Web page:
Since acquiring the Warren Conference Center and Inn in April, FSU administrators have begun discussing potential future uses for the 67-acre property, said Dale Hamel, executive vice president.
FSU officially acquired the center from Northeastern University for $8 million.
The property, located at 529 Chestnut St, Ashland, is open to the public and hosts a variety of events, including weddings and work outings.
According to Hamel, the University doesn’t have any immediate changes in mind for the center. “In the short term, we are going to continue to run it as a conference center and inn.”
Hamel said prior to the purchase of the Warren Center, the University would have to rent conference venues.
There is a “10 percent discount from the standard fee schedule provided for any personal events booked by Framingham State University faculty, staff, students, or alumni,” according to the Warren Center event booking page.
Hamel said, “Going forward, we would also like to use it for student programs. There are a lot of opportunities that will arise as different people on campus find ways to utilize this new asset.”
He added that as a University service, the Warren Center falls under the jurisdiction of Jeffrey Hershberger, the director of university services. Hershberger oversees the day-to-day operations at the center.
While currently the Warren Center is being used for meetings, there are plenty of long term projects waiting to be implemented. “In the long term, we will be considering the possibility of adding some sports, specifically adding new women’s teams,” said Hamel.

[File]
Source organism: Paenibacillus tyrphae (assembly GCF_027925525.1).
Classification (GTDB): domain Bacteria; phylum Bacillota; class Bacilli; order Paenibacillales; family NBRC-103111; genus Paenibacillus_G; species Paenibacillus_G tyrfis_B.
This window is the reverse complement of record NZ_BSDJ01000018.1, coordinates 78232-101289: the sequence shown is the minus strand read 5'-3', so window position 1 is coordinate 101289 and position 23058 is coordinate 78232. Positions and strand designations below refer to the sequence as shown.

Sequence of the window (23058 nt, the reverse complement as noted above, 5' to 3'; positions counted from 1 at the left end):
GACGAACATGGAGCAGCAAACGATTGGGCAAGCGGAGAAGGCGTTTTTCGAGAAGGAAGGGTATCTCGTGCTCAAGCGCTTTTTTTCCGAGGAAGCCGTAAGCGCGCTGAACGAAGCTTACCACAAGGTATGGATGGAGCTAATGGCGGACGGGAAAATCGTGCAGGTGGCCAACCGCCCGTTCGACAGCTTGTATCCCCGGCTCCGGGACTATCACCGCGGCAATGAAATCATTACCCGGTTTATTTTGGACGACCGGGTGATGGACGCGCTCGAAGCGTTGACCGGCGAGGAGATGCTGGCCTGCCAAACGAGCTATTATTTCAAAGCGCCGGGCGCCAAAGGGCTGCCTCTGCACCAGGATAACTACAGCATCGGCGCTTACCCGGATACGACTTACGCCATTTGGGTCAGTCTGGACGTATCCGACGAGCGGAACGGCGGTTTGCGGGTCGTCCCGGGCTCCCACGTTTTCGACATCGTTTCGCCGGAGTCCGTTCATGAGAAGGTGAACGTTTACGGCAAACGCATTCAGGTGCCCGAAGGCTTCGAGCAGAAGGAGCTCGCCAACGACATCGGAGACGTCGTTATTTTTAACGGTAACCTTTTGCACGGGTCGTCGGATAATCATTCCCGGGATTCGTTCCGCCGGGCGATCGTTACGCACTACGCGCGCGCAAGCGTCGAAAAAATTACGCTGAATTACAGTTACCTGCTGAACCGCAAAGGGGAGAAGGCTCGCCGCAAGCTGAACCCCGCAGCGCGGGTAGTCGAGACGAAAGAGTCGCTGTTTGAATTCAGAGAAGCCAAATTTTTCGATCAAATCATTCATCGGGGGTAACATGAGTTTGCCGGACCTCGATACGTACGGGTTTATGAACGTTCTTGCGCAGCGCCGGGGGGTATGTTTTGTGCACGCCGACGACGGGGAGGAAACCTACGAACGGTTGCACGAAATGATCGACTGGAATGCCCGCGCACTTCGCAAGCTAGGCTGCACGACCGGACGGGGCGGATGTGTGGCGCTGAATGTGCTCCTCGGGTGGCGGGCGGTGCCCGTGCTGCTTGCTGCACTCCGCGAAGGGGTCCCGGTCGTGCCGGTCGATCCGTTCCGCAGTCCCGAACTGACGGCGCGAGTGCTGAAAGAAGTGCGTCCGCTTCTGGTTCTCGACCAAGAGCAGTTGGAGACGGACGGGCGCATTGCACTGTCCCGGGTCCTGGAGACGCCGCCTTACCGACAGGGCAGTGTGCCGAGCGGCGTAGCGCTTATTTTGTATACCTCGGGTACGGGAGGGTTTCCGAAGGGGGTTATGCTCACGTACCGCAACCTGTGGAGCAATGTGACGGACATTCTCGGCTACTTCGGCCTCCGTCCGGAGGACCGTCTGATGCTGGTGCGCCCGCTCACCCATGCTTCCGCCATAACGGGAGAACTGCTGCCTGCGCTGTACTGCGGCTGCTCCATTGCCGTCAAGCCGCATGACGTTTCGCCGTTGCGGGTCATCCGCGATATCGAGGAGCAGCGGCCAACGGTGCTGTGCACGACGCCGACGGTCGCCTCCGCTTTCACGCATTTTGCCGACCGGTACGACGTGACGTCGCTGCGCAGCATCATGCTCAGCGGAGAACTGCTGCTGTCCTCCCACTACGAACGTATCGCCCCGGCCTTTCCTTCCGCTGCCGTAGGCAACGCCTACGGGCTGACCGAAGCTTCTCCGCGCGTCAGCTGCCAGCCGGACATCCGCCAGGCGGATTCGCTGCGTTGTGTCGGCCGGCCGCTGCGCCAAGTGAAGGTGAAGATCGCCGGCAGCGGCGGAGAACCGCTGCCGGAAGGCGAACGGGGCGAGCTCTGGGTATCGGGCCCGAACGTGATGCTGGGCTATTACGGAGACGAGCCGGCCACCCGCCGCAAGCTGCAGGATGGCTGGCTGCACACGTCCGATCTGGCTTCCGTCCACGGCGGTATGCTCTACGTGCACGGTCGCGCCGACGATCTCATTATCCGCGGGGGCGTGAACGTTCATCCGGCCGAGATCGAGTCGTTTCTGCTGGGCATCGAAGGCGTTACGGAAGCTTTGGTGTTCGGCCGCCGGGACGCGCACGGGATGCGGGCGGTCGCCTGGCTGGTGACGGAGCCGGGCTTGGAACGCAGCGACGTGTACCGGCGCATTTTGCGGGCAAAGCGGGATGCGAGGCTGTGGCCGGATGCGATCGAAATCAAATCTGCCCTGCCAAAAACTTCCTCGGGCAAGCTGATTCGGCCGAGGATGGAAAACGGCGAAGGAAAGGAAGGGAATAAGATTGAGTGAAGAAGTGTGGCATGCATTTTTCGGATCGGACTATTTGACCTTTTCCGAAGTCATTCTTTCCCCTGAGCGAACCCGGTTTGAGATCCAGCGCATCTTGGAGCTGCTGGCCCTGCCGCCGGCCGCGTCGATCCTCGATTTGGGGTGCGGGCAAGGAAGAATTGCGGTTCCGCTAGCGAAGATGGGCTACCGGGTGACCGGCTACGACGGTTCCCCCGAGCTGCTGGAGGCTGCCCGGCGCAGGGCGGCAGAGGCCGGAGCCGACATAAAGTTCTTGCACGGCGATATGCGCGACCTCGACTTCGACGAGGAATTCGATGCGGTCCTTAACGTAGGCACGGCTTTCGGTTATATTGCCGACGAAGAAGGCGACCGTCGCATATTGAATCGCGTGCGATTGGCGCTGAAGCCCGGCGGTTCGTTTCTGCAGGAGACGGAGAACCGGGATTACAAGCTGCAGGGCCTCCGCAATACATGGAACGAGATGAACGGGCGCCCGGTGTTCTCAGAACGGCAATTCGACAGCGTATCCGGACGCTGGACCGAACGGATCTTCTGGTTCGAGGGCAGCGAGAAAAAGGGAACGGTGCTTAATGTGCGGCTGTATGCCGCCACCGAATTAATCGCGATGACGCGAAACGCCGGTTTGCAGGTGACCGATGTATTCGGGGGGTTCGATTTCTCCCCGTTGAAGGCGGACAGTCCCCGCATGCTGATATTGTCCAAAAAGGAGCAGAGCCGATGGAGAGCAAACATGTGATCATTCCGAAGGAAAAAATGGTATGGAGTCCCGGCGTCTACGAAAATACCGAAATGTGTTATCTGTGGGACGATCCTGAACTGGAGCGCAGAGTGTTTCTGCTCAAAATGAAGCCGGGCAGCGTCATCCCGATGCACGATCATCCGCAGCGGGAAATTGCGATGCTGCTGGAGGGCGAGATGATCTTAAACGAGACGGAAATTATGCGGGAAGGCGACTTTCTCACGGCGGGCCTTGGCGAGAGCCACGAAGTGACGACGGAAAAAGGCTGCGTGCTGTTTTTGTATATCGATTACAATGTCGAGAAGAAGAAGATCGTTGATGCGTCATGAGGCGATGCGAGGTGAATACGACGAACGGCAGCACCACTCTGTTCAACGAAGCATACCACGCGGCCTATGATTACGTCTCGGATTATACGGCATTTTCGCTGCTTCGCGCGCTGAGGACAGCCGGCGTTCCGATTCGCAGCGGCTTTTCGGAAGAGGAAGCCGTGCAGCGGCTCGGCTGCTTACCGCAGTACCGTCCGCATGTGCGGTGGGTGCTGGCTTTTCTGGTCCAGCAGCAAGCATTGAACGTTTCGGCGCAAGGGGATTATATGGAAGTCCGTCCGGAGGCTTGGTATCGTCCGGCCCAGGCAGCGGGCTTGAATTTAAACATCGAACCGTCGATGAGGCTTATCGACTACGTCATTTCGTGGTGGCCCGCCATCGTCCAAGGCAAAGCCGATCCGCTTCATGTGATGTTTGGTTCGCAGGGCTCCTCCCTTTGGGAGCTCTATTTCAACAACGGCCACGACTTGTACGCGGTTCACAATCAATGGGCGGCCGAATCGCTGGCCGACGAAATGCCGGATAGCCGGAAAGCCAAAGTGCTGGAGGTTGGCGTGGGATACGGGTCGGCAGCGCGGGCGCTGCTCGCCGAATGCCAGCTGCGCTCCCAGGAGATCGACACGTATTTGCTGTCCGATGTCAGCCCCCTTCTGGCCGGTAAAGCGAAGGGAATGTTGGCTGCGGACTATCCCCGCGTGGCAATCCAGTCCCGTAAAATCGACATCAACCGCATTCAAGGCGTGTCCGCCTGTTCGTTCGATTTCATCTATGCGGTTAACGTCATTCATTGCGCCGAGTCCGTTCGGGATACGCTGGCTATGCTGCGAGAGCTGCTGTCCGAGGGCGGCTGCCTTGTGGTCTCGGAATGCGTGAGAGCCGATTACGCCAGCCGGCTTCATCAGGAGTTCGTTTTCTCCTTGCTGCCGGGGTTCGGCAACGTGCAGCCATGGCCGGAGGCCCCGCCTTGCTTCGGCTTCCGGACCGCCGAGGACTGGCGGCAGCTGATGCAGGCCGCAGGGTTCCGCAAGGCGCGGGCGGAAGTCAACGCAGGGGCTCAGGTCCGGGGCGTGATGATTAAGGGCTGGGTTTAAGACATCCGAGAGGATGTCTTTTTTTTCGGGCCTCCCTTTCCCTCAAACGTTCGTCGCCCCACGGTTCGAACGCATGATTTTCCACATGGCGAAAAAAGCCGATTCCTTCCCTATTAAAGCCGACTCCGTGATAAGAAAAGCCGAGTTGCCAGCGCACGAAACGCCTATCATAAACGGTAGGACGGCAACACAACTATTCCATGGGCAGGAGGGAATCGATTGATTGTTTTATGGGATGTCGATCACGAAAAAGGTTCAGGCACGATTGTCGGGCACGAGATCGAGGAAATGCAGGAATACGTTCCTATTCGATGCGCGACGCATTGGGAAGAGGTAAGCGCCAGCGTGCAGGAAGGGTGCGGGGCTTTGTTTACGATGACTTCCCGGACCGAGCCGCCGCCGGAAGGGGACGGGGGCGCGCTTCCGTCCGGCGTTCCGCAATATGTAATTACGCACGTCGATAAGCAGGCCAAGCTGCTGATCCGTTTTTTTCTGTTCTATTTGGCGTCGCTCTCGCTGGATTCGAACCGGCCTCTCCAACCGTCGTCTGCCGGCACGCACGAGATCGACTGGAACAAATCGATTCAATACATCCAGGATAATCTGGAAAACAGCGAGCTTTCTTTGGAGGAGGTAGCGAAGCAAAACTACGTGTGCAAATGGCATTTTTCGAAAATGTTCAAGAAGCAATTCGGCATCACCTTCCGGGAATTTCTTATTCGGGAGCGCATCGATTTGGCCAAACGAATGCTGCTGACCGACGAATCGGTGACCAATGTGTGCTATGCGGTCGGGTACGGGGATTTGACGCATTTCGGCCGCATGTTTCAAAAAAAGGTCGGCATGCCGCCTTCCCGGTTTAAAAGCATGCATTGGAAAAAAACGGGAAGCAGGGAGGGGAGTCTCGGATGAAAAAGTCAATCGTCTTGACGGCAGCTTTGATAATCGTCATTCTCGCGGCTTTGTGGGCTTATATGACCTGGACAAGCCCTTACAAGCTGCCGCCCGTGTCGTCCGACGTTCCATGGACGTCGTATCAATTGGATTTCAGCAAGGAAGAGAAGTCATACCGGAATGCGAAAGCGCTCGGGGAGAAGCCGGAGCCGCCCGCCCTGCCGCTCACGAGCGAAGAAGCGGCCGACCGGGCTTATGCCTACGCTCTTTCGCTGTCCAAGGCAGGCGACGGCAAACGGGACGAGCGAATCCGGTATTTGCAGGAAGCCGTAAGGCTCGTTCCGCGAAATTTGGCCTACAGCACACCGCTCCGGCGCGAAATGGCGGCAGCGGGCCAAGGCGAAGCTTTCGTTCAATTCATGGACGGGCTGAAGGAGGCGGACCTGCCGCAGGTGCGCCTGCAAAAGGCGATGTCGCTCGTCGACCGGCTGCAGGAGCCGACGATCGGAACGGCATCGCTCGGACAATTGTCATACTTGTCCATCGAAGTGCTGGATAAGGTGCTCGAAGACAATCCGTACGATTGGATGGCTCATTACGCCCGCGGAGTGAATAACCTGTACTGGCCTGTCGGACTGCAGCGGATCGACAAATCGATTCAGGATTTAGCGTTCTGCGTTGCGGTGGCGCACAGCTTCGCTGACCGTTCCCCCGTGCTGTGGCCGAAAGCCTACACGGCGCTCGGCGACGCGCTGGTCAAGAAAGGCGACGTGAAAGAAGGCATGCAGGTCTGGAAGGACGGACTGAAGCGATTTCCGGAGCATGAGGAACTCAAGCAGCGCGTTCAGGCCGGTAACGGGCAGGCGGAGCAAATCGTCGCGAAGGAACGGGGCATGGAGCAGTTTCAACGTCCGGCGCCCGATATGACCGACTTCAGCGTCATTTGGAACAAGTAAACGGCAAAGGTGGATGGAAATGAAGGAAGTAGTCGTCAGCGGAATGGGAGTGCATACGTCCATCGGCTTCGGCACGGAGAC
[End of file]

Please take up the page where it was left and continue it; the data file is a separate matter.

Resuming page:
He added, “The center could potentially be a location for a new sports venue.”
Besides sports, Hamel said the University is looking to use the conference center to bolster academic programs.
Currently, when the biology department wants water access, “We ship the canoes over in a trailer to Lake Cochituate. And once they are done, we haul them back. However, we can now store them at the center, which also has close water access,” said Hamel.
Hakansson also believes the center opens the door for academic possibilities. “Some of my colleagues have done outside lab work and they love it,” he said. “I enjoy bringing my students out for case studies at Warren Woods.”
Hakansson said the property is particularly useful for his resource management and municipal land use classes.
In the future, “It would be nice to have a class offered at the center itself,” said Hakansson.
Susan Dargan, dean of social and behavioral sciences, also has plans to utilize the center. “We plan to launch a new hospitality management major, and this major will be closely affiliated with the Warren Center,” she said.
Dargan said because the Warren Center is a fully functional hotel, it is ideal for providing students with “hands-on experience” in the field of hospitality management.
Furthermore, the inn includes 49 guest rooms, and a separate building on the site contains four suites. The property also has five cabins, which hold up to 12 guests each.
Ashland is also happy with the outcome of the purchase. “From a community relations perspective, the town is very pleased the center has been preserved, both as a conference center, an inn and as an open space,” Hamel said.
The alternative was to sell to a developer. However, “The town did not desire to see that as the outcome,” Hamel said.
He added while the town would have done better monetarily by selling to developers, “the land was originally gifted for both preservation and education. With our purchase, we were able to maintain its original purpose,” he said.
“Northeastern had a lot of pressure on them to work with us,” Hamel added.
According to Hamel, “Ashland is interested in acquiring the barn, so we are looking into selling it back to the town so they can renovate it.”
Furthermore, Hakansson said, “Ashland is very anxious to form coalitions with the University.”